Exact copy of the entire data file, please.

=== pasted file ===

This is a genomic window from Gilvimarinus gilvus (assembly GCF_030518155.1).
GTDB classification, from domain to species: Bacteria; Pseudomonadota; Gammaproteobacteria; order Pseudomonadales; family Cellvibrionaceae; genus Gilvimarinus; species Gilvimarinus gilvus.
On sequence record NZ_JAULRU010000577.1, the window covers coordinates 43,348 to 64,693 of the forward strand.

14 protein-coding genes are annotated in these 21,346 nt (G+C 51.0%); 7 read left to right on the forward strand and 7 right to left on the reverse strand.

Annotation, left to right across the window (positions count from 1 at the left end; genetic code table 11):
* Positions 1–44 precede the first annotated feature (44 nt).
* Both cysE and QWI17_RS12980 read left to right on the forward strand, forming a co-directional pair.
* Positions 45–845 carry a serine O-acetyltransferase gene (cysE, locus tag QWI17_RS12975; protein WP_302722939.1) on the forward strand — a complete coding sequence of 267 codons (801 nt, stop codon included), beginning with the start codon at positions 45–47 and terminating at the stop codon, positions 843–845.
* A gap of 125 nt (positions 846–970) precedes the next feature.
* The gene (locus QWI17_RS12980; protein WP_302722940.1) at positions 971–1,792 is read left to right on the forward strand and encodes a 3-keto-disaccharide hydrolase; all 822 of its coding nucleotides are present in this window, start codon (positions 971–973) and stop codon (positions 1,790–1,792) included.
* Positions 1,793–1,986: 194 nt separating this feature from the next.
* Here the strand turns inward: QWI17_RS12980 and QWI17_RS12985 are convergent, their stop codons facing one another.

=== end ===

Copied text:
This is a genomic window from Gilvimarinus gilvus (assembly GCF_030518155.1).
GTDB classification, from domain to species: Bacteria; Pseudomonadota; Gammaproteobacteria; order Pseudomonadales; family Cellvibrionaceae; genus Gilvimarinus; species Gilvimarinus gilvus.
On sequence record NZ_JAULRU010000577.1, the window covers coordinates 43,348 to 64,693 of the forward strand.

14 protein-coding genes are annotated in these 21,346 nt (G+C 51.0%); 7 read left to right on the forward strand and 7 right to left on the reverse strand.

Annotation, left to right across the window (positions count from 1 at the left end; genetic code table 11):
* Positions 1–44 precede the first annotated feature (44 nt).
* Both cysE and QWI17_RS12980 read left to right on the forward strand, forming a co-directional pair.
* Positions 45–845 carry a serine O-acetyltransferase gene (cysE, locus tag QWI17_RS12975; protein WP_302722939.1) on the forward strand — a complete coding sequence of 267 codons (801 nt, stop codon included), beginning with the start codon at positions 45–47 and terminating at the stop codon, positions 843–845.
* A gap of 125 nt (positions 846–970) precedes the next feature.
* The gene (locus QWI17_RS12980; protein WP_302722940.1) at positions 971–1,792 is read left to right on the forward strand and encodes a 3-keto-disaccharide hydrolase; all 822 of its coding nucleotides are present in this window, start codon (positions 971–973) and stop codon (positions 1,790–1,792) included.
* Positions 1,793–1,986: 194 nt separating this feature from the next.
* Here the strand turns inward: QWI17_RS12980 and QWI17_RS12985 are convergent, their stop codons facing one another.